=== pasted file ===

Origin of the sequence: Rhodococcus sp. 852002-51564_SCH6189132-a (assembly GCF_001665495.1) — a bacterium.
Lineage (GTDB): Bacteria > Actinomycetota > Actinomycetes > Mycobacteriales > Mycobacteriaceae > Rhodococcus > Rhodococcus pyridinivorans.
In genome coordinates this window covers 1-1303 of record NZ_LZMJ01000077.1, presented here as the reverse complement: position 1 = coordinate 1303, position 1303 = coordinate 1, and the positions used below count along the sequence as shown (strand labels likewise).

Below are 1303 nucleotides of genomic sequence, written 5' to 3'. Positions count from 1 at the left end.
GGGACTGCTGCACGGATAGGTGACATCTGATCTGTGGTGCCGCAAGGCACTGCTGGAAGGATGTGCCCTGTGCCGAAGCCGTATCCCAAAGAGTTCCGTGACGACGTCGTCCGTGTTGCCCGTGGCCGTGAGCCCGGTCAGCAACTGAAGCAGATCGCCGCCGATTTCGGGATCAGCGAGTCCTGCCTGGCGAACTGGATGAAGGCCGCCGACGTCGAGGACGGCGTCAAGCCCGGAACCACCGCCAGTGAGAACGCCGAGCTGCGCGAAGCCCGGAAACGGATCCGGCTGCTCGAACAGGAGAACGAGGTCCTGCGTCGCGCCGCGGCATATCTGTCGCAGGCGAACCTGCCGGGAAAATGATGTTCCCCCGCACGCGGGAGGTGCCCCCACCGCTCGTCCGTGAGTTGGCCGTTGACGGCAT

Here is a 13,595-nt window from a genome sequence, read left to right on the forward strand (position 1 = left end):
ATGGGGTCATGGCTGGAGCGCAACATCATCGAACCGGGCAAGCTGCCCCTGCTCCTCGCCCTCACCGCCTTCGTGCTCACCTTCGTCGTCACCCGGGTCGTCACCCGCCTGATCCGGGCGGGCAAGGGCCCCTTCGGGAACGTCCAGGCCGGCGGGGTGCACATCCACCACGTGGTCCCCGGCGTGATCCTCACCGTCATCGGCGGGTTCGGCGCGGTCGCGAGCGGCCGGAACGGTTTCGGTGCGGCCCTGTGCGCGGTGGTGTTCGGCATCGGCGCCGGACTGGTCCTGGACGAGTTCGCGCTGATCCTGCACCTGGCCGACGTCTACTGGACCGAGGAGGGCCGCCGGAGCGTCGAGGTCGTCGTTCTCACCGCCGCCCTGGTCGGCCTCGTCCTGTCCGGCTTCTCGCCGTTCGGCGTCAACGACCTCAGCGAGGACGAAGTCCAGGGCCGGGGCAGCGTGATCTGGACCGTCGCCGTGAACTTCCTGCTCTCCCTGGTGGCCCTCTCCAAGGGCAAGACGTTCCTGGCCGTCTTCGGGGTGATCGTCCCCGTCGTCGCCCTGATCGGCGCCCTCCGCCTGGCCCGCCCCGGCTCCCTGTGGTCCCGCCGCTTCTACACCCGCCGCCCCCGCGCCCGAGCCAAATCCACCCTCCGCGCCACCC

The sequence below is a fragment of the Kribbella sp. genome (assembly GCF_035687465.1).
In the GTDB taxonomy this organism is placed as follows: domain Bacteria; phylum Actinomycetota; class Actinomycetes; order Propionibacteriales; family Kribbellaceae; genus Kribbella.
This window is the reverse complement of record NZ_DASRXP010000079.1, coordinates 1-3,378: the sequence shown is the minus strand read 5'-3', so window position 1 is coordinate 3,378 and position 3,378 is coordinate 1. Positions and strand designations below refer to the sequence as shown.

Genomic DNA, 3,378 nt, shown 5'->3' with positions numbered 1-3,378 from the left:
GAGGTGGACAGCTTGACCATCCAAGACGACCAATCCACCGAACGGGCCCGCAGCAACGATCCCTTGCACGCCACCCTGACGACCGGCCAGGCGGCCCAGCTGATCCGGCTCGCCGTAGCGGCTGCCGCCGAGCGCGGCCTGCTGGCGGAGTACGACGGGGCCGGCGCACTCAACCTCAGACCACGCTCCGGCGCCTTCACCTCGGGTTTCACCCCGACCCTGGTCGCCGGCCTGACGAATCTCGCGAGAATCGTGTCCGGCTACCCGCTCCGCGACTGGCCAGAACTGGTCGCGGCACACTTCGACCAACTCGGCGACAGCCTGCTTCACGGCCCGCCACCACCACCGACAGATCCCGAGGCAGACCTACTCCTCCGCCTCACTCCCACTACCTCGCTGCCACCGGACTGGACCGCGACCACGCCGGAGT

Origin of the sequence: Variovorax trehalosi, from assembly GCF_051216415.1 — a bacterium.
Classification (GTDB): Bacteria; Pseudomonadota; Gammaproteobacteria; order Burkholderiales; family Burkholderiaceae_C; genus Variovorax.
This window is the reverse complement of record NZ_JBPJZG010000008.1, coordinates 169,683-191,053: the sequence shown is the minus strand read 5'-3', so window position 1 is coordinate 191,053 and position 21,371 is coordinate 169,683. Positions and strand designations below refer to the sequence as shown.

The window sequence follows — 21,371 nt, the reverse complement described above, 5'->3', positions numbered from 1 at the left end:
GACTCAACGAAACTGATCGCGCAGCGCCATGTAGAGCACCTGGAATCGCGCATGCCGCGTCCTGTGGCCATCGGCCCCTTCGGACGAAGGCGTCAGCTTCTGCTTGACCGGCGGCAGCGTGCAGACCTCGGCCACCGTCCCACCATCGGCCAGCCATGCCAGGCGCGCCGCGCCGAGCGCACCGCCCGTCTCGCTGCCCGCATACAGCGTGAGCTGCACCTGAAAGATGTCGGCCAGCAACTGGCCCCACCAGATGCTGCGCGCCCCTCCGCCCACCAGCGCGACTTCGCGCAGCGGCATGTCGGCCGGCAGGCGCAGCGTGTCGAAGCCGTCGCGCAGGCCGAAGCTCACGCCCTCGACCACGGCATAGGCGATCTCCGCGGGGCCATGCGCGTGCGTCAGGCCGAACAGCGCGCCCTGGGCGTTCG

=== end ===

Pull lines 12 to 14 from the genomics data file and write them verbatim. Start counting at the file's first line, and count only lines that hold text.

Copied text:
GAGGTGGACAGCTTGACCATCCAAGACGACCAATCCACCGAACGGGCCCGCAGCAACGATCCCTTGCACGCCACCCTGACGACCGGCCAGGCGGCCCAGCTGATCCGGCTCGCCGTAGCGGCTGCCGCCGAGCGCGGCCTGCTGGCGGAGTACGACGGGGCCGGCGCACTCAACCTCAGACCACGCTCCGGCGCCTTCACCTCGGGTTTCACCCCGACCCTGGTCGCCGGCCTGACGAATCTCGCGAGAATCGTGTCCGGCTACCCGCTCCGCGACTGGCCAGAACTGGTCGCGGCACACTTCGACCAACTCGGCGACAGCCTGCTTCACGGCCCGCCACCACCACCGACAGATCCCGAGGCAGACCTACTCCTCCGCCTCACTCCCACTACCTCGCTGCCACCGGACTGGACCGCGACCACGCCGGAGT

Origin of the sequence: Variovorax trehalosi, from assembly GCF_051216415.1 — a bacterium.
Classification (GTDB): Bacteria; Pseudomonadota; Gammaproteobacteria; order Burkholderiales; family Burkholderiaceae_C; genus Variovorax.